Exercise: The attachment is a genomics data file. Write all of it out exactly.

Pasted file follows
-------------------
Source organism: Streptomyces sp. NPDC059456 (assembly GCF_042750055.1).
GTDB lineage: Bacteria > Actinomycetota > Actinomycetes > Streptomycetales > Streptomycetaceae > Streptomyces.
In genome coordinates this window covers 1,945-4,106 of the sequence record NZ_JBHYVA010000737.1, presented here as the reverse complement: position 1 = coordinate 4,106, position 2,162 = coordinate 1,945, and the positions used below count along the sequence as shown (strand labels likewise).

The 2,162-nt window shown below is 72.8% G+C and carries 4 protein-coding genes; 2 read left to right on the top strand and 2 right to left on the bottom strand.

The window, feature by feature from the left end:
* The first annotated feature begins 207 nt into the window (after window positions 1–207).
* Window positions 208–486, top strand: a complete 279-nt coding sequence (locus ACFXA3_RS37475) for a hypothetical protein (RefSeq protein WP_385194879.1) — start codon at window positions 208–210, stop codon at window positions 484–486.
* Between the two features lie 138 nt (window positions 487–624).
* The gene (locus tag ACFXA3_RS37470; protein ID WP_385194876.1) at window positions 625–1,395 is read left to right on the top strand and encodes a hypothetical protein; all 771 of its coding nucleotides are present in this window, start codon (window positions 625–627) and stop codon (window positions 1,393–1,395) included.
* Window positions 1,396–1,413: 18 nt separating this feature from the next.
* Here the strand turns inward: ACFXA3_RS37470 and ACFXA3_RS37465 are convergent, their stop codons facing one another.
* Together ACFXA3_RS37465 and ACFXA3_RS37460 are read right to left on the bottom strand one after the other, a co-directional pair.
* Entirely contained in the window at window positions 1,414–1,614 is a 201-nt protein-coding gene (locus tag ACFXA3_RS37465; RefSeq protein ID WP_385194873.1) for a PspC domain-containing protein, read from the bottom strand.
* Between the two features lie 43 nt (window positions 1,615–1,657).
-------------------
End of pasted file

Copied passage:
Source organism: Streptomyces sp. NPDC059456 (assembly GCF_042750055.1).
GTDB lineage: Bacteria > Actinomycetota > Actinomycetes > Streptomycetales > Streptomycetaceae > Streptomyces.
In genome coordinates this window covers 1,945-4,106 of the sequence record NZ_JBHYVA010000737.1, presented here as the reverse complement: position 1 = coordinate 4,106, position 2,162 = coordinate 1,945, and the positions used below count along the sequence as shown (strand labels likewise).

The 2,162-nt window shown below is 72.8% G+C and carries 4 protein-coding genes; 2 read left to right on the top strand and 2 right to left on the bottom strand.

The window, feature by feature from the left end:
* The first annotated feature begins 207 nt into the window (after window positions 1–207).
* Window positions 208–486, top strand: a complete 279-nt coding sequence (locus ACFXA3_RS37475) for a hypothetical protein (RefSeq protein WP_385194879.1) — start codon at window positions 208–210, stop codon at window positions 484–486.
* Between the two features lie 138 nt (window positions 487–624).
* The gene (locus tag ACFXA3_RS37470; protein ID WP_385194876.1) at window positions 625–1,395 is read left to right on the top strand and encodes a hypothetical protein; all 771 of its coding nucleotides are present in this window, start codon (window positions 625–627) and stop codon (window positions 1,393–1,395) included.
* Window positions 1,396–1,413: 18 nt separating this feature from the next.
* Here the strand turns inward: ACFXA3_RS37470 and ACFXA3_RS37465 are convergent, their stop codons facing one another.
* Together ACFXA3_RS37465 and ACFXA3_RS37460 are read right to left on the bottom strand one after the other, a co-directional pair.
* Entirely contained in the window at window positions 1,414–1,614 is a 201-nt protein-coding gene (locus tag ACFXA3_RS37465; RefSeq protein ID WP_385194873.1) for a PspC domain-containing protein, read from the bottom strand.
* Between the two features lie 43 nt (window positions 1,615–1,657).